In addition, Chazz and his wife Gianna, are the founders and directors of the Child Reach Foundation, dedicated to fighting childhood diseases, centered mostly on Thalessemia, a rare blood disorder.
Truly an American Visionary, Peter Bogdanovich will be honored with the Florida Film Festival American Visionary Award on Friday, March 30, 2007. The evening will include an archival 35mm print screening of PAPER MOON at 6:30 PM followed by the award presentation and a Q&A with the director. Tickets are $18.
The romantic films of the 1930s and '40s influenced director Bogdanovich in PAPER MOON, a masterpiece influenced by the filmmaking of those periods—a classic comedy drama that resembles the films of John Ford or Sam Wood. Moses Pray (Ryan O'Neal) is a happy-go-lucky con man traveling throughout the Midwest during the Great Depression conning widows into buying Bibles. Stopping in a small town for a friend's funeral, he is persuaded to deliver the deceased's precocious 10-year-old daughter, Addie Loggins (Tatum O'Neal, Ryan's real-life daughter), to her aunt's home. The resemblance between Moses and Addie—who never knew her father—is uncanny, and the two are soon acting like father and daughter as they travel the back roads of heartland America. Despite his initial misgivings, Moses is delighted to find that Addie is a boon to business, catching on quickly and adding her own twists to his favorite cons. Madeline Kahn stars as Trixie Delight, a ladyfriend Moses meets along the way, a situation that brings out Addie's possessive side. Bogdanovich convincingly recreates the feel and look of the 1930s with his nostalgic look at life on the open road. The film was nominated for four Academy Awards, including Best Screenplay; both Kahn and the 11-year-old O'Neal were nominated for Best Supporting Actress, which O'Neal won.
The small-town drama The Last Picture Show earned eight Oscar nominations and made Peter Bogdanovich the hottest young film director of 1971. Bogdanovich got his start as a critic, historian and eager film buff; he wrote about (and cultivated friendships with) Howard Hawks, Orson Welles and other leading directors before moving behind the camera himself. The 1972 screwball comedy What's Up, Doc?, Paper Moon and Mask (1985) are among his many achievements. Bogdanovich's many books about film include The Cinema of Alfred Hitchcock (1963), Pieces of Time (1973), and the Hollywood character studies Who the Devil Made It? (1997) and Who the Hell's In It? (2004). His 1990 film Texasville was a sequel to The Last Picture Show; both films were based on novels by Larry McMurtry. His 2002 film The Cat's Meow was based on the mysterious death of Hollywood pioneer Thomas Ince. In recent years, Bogdanovich took a recurring acting role in the TV series The Sopranos, playing a psychiatrist who treats psychiatrist Dr. Melfi (Lorraine Bracco). Currently, Bogdanovich is finishing a documentary on the career of Rock and Roll legend Tom Petty and editing the final unfinished Orson Welles film.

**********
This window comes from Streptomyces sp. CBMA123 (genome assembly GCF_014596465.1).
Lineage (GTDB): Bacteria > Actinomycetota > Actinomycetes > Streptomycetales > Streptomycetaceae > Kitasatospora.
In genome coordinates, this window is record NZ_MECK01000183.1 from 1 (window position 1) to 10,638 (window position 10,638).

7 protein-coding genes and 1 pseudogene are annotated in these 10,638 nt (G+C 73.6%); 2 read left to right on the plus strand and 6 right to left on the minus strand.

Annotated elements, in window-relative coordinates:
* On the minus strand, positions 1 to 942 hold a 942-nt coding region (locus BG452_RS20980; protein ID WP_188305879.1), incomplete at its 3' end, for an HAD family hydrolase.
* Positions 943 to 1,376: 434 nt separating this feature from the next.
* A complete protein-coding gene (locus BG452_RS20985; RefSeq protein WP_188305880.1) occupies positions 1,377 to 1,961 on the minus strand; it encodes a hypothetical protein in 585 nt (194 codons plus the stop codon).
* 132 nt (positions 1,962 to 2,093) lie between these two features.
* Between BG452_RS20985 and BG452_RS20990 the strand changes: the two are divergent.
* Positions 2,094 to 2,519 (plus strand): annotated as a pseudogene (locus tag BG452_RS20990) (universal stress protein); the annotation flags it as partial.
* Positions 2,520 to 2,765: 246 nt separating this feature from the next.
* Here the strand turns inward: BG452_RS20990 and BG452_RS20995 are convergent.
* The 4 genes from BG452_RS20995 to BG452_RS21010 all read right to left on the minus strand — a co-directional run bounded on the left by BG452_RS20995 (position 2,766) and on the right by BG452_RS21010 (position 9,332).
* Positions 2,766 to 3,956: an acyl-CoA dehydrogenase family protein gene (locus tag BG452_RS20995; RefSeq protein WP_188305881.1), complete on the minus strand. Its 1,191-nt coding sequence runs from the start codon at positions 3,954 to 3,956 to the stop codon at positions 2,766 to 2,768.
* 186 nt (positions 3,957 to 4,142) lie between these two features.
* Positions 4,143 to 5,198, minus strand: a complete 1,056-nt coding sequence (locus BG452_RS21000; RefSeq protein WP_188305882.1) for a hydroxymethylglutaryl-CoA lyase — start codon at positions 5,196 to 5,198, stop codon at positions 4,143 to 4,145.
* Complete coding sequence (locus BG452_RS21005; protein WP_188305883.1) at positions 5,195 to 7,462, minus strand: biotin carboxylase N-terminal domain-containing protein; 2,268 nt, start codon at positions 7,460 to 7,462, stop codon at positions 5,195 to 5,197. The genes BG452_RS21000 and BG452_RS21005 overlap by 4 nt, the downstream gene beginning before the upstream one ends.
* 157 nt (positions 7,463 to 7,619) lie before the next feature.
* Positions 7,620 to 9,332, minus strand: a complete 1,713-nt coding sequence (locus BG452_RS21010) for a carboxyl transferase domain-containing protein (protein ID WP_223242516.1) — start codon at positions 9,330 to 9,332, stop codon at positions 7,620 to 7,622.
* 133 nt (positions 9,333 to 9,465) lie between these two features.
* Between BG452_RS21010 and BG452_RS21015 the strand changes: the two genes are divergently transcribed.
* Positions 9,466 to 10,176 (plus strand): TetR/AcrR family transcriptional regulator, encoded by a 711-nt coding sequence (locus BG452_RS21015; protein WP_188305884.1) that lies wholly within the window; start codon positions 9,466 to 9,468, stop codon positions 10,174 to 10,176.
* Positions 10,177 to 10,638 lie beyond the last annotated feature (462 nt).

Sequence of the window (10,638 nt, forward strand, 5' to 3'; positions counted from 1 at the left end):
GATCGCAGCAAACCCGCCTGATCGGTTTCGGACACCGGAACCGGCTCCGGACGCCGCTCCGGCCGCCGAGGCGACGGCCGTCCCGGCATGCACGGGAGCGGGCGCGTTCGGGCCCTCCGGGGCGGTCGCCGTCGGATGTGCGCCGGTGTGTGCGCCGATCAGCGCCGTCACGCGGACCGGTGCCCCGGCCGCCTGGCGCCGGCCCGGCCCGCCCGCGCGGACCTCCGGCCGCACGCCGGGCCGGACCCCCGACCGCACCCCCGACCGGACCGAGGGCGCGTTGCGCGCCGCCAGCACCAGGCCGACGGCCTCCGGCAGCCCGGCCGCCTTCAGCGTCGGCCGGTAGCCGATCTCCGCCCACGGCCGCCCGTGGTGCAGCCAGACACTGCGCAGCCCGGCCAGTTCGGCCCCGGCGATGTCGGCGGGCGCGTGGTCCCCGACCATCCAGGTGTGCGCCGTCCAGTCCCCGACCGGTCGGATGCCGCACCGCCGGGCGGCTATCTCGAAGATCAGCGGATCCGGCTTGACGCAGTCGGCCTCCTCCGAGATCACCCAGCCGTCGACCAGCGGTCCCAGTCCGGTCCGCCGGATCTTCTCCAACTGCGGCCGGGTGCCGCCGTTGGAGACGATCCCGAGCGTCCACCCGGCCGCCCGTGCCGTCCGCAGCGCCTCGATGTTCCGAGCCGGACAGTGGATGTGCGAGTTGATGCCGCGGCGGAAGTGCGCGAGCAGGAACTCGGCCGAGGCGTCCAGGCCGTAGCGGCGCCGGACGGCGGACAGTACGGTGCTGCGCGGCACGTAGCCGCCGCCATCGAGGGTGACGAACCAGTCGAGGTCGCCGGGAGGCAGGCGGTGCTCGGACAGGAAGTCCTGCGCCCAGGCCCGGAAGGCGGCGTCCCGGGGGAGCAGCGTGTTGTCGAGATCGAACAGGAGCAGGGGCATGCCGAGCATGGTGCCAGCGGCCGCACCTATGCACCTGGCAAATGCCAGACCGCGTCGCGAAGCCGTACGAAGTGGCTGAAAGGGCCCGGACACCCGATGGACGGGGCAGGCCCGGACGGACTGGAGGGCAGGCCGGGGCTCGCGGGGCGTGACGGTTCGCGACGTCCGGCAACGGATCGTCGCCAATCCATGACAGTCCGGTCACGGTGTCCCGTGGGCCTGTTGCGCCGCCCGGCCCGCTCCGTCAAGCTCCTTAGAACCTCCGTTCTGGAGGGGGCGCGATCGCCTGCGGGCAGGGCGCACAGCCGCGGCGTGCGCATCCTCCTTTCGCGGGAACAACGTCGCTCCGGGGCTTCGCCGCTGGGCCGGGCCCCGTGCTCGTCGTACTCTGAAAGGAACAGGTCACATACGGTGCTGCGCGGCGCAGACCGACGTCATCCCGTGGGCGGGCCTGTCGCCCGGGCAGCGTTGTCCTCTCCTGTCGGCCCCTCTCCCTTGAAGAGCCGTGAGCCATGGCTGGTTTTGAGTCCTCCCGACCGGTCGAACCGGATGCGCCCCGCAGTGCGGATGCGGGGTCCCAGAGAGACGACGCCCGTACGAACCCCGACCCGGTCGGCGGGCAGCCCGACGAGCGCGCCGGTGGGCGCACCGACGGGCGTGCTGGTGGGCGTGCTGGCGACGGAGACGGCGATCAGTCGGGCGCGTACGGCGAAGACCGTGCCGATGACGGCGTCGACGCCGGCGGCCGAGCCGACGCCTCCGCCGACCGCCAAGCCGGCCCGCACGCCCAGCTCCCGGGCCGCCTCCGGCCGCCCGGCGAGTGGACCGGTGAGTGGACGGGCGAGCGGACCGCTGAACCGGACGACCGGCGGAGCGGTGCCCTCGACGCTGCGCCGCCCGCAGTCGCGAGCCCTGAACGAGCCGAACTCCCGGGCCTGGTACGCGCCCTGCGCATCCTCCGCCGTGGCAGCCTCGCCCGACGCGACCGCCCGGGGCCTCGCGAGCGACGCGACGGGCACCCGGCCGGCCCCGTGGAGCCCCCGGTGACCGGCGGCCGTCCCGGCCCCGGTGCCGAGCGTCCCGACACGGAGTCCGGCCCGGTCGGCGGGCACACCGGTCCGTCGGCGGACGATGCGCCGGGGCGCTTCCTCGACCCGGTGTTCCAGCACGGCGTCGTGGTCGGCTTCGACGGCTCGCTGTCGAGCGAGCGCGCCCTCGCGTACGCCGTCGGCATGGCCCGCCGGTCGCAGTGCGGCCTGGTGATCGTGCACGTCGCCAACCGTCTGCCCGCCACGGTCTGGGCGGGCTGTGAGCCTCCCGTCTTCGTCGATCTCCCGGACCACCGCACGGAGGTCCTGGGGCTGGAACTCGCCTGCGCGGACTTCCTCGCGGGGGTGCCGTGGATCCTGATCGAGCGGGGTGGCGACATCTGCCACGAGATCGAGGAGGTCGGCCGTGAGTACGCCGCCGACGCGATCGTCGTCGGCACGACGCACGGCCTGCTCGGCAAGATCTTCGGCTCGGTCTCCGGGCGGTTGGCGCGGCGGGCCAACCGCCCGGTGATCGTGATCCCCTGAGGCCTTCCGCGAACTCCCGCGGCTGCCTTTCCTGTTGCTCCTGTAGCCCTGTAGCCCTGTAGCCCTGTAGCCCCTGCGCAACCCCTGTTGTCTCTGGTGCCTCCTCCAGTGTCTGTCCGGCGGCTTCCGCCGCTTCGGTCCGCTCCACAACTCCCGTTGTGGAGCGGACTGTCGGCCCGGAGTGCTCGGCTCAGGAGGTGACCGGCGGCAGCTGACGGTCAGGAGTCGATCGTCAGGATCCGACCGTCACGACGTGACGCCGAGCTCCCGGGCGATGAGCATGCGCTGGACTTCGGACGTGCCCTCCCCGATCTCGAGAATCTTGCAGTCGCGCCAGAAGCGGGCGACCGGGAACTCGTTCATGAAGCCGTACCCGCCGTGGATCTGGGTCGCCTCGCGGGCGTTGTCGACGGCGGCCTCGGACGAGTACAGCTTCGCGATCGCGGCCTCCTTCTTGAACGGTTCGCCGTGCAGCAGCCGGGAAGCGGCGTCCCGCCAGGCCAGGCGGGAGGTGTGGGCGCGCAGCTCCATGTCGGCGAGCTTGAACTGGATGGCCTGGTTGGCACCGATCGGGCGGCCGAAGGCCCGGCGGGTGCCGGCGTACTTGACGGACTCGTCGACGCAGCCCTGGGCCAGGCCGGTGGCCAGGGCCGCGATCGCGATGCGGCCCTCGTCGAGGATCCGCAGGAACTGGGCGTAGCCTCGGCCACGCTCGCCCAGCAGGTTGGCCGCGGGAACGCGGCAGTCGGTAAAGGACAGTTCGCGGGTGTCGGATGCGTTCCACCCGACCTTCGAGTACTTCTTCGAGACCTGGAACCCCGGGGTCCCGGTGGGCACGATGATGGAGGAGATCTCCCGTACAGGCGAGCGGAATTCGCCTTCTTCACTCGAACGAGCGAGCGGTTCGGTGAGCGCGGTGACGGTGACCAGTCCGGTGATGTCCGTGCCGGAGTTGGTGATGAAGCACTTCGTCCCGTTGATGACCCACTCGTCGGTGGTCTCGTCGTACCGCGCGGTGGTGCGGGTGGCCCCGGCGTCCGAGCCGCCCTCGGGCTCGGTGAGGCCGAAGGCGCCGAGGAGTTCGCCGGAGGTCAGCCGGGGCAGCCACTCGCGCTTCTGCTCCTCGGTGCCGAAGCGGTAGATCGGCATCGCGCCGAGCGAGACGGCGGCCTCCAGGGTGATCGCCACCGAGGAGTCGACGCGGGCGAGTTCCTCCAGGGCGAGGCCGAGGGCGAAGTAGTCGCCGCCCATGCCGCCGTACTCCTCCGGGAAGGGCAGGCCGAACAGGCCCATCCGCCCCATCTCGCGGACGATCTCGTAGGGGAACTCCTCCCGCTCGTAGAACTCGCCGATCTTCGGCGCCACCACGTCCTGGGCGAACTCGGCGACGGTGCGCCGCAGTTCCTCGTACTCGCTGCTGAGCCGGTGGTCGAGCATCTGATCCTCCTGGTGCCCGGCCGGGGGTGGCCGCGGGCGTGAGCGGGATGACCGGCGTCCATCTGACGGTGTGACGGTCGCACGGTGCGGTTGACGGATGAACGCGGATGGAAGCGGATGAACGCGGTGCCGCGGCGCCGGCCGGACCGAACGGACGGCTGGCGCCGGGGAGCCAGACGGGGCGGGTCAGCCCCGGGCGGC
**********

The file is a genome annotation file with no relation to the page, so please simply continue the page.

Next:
Gene Seymour has worked at Newsday since 1990 as a critic and feature writer. He did time as an editor and news reporter in both Hartford and Philadelphia, and has also written about jazz when publications allowed him to do so, contributing to the Oxford Companion to Jazz and publishing a young-adult history, Jazz the Great American Art. He is a two-time winner of the New York Association of Black Journalists Award for criticism. His reviews and articles have appeared in a broad range of publications, including The Nation, The Washington Post, Los Angeles Times, and American Heritage. He is married with one son and has called Brooklyn home since 1991.
James Emanuel Shapiro
James Emanuel Shapiro works in the Burbank office of Starz Entertainment/Anchor Bay Entertainment as their Director of Rental Sales Planning and Acquisitions. He has recently moved back to Los Angeles after spending the majority of his industry career working for Hollywood Entertainment in Portland, Oregon, as a new release buyer. James is a proud movie snob, owns over 4,000 DVDs, and is five short of the complete Criterion collection. James is an occasional content provider for Reel.com and DVDTalk.com. He lives in L.A. with his girlfriend, Brie, and their 3 pets.
Guinevere Turner’s career began as co-writer, producer, and star of the feature film Go Fish. Turner went on to collaborate with director Mary Harron on the screenplay adaptation of American Psycho, in which she co-starred. Her next writing effort with Harron, The Notorious Bettie Page had its theatrical release in April 2006. Turner’s additional film credits as an actor include roles in Kiss Me, Guido; Latin Boys Go to Hell; Pipe Dream; Watermelon Woman; Preaching to the Perverted; Chasing Amy; and Dogma. Her feature script Blood Rayne was released in January 2006. She worked for two seasons as writer and executive story editor on the television show The L Word, on which she also had a recurring role.